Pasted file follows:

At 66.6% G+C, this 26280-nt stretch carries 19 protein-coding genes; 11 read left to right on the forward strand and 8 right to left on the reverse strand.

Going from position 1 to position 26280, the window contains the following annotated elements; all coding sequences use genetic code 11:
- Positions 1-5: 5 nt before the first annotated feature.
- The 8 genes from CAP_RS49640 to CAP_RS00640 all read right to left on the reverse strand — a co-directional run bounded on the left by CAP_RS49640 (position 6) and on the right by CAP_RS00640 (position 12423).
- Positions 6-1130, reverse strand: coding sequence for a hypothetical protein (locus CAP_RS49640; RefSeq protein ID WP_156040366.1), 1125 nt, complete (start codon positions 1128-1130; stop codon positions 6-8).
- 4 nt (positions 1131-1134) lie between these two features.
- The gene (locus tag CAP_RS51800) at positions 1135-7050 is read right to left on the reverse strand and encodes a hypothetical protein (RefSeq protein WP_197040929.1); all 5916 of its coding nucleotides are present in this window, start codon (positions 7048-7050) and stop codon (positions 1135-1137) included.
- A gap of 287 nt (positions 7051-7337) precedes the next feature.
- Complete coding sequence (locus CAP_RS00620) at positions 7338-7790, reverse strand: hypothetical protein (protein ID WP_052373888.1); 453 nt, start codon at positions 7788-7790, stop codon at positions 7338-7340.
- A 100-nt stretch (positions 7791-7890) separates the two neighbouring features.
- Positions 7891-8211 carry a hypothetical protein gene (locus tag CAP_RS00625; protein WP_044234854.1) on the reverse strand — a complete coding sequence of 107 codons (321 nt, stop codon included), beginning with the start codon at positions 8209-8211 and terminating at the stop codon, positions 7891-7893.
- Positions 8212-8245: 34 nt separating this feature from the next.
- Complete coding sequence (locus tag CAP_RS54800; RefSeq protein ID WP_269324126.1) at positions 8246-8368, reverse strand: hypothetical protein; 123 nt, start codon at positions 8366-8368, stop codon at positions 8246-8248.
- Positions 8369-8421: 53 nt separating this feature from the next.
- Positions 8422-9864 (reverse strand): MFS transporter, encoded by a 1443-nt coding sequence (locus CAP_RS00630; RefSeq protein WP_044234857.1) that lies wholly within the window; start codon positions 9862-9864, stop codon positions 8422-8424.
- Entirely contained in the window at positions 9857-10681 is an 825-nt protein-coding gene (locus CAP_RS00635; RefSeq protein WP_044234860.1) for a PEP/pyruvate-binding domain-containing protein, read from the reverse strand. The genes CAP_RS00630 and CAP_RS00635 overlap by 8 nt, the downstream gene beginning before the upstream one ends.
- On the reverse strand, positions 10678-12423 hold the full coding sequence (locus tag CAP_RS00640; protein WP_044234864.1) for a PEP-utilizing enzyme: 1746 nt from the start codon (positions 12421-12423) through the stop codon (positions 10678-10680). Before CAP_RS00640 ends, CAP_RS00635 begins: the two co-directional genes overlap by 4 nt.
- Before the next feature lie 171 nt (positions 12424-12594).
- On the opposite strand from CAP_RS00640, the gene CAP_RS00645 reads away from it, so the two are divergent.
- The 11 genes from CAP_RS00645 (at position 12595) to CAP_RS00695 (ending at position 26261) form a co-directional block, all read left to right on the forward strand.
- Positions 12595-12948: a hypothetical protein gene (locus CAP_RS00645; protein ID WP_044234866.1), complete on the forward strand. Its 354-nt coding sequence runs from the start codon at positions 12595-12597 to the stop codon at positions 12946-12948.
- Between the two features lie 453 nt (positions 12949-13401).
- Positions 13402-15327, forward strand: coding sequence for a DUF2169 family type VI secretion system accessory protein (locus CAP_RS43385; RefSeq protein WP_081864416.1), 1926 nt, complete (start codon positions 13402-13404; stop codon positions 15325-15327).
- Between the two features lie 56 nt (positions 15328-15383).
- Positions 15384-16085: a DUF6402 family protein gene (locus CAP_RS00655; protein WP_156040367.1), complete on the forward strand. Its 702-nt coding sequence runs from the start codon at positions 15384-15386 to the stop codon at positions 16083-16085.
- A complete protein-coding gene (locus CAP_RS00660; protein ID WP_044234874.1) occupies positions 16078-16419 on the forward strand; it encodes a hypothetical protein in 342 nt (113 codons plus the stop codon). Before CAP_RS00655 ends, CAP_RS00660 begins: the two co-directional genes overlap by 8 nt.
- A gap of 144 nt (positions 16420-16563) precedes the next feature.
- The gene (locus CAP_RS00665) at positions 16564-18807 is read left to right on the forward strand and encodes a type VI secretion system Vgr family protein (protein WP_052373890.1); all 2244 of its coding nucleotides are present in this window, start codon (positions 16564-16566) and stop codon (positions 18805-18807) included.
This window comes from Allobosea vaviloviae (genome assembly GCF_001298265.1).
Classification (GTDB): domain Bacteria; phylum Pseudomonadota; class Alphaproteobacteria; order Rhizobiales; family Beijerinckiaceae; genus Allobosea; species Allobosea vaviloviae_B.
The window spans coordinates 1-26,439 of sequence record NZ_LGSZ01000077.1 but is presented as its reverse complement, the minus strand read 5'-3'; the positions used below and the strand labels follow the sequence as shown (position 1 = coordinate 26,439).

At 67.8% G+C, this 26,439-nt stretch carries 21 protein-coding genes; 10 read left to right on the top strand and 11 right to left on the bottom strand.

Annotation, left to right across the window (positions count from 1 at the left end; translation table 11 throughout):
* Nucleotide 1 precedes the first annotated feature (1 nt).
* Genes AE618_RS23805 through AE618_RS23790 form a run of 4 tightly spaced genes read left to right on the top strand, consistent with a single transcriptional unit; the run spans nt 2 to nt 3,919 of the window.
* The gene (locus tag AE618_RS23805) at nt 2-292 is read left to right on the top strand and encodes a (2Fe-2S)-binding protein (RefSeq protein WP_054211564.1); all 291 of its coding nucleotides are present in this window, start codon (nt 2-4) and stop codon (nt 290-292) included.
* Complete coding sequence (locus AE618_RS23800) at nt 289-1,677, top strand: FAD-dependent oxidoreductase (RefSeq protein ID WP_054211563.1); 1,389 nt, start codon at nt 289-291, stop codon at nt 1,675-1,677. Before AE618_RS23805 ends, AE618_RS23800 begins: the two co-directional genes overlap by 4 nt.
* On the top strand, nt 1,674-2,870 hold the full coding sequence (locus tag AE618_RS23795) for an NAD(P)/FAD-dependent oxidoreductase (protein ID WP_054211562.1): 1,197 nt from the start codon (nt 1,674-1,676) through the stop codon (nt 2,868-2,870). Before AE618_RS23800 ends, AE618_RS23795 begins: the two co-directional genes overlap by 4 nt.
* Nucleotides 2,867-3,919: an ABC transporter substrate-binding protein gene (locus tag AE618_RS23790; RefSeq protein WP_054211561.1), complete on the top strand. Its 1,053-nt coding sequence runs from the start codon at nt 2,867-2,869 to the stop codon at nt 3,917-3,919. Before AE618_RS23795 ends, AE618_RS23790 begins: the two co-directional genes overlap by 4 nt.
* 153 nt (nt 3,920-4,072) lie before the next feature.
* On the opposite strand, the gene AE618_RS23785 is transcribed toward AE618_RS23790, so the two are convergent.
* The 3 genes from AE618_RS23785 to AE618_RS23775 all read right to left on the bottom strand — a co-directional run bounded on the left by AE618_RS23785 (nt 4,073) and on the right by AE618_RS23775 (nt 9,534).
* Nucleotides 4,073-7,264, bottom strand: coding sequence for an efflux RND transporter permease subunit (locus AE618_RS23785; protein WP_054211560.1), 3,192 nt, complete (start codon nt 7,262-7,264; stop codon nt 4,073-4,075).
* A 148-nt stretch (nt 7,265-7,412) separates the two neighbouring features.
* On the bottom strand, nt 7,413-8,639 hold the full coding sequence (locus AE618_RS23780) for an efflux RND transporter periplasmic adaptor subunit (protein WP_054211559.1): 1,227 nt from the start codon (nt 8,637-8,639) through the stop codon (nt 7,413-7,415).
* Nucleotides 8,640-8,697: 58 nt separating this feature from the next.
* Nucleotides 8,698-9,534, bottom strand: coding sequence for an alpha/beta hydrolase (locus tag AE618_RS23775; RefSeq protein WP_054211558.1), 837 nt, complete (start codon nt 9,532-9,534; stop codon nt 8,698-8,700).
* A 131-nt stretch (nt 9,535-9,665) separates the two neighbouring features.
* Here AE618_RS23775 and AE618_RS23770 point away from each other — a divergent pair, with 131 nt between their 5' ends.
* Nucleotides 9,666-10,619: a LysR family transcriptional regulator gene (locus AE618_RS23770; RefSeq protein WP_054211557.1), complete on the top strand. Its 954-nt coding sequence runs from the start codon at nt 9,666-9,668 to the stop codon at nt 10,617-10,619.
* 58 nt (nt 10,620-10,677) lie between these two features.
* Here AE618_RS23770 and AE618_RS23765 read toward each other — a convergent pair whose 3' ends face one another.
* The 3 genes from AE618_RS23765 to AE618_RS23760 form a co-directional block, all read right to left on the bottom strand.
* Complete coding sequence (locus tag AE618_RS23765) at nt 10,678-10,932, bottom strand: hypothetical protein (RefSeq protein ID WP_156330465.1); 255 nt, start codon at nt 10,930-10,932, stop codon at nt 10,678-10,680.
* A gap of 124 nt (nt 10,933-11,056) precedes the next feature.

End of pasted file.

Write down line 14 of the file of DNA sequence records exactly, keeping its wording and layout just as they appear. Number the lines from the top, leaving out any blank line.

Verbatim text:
- Positions 8369-8421: 53 nt separating this feature from the next.